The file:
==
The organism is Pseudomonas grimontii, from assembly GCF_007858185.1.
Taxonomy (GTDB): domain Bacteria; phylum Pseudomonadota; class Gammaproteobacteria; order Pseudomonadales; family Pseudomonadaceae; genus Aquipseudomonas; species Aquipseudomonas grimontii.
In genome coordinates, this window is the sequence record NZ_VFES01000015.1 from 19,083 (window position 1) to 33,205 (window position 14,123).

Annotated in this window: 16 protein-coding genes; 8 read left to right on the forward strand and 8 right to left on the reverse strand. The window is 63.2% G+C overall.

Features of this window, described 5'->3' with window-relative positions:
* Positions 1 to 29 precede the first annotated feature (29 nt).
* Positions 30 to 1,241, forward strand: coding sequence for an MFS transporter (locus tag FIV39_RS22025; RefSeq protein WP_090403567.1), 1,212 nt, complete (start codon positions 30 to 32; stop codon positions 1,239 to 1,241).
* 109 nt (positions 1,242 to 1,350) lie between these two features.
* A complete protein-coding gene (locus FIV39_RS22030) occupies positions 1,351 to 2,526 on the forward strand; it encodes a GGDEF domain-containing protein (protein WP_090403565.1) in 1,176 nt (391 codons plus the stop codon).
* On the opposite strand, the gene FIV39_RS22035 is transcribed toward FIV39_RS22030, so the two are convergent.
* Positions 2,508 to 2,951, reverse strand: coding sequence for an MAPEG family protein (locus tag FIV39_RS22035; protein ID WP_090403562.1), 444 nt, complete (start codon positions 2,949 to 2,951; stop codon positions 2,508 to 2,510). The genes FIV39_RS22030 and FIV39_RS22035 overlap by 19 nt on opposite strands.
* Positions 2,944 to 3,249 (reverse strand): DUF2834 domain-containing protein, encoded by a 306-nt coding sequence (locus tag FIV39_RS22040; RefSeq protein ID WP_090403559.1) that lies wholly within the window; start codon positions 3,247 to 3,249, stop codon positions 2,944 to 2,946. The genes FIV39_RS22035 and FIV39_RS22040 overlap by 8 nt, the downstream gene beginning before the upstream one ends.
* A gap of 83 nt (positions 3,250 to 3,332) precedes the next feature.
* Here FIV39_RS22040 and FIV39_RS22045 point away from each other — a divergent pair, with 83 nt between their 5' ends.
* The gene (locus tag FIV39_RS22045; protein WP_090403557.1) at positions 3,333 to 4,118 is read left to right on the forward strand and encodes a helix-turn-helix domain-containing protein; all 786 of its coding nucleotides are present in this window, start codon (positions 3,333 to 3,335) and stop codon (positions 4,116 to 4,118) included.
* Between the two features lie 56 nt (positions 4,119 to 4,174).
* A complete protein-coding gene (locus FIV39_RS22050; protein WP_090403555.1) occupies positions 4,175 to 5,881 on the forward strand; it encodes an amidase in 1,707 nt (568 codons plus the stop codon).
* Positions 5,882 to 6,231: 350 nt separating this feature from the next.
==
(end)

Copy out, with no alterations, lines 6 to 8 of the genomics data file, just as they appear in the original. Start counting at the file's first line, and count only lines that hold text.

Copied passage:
* Positions 1 to 29 precede the first annotated feature (29 nt).
* Positions 30 to 1,241, forward strand: coding sequence for an MFS transporter (locus tag FIV39_RS22025; RefSeq protein WP_090403567.1), 1,212 nt, complete (start codon positions 30 to 32; stop codon positions 1,239 to 1,241).
* 109 nt (positions 1,242 to 1,350) lie between these two features.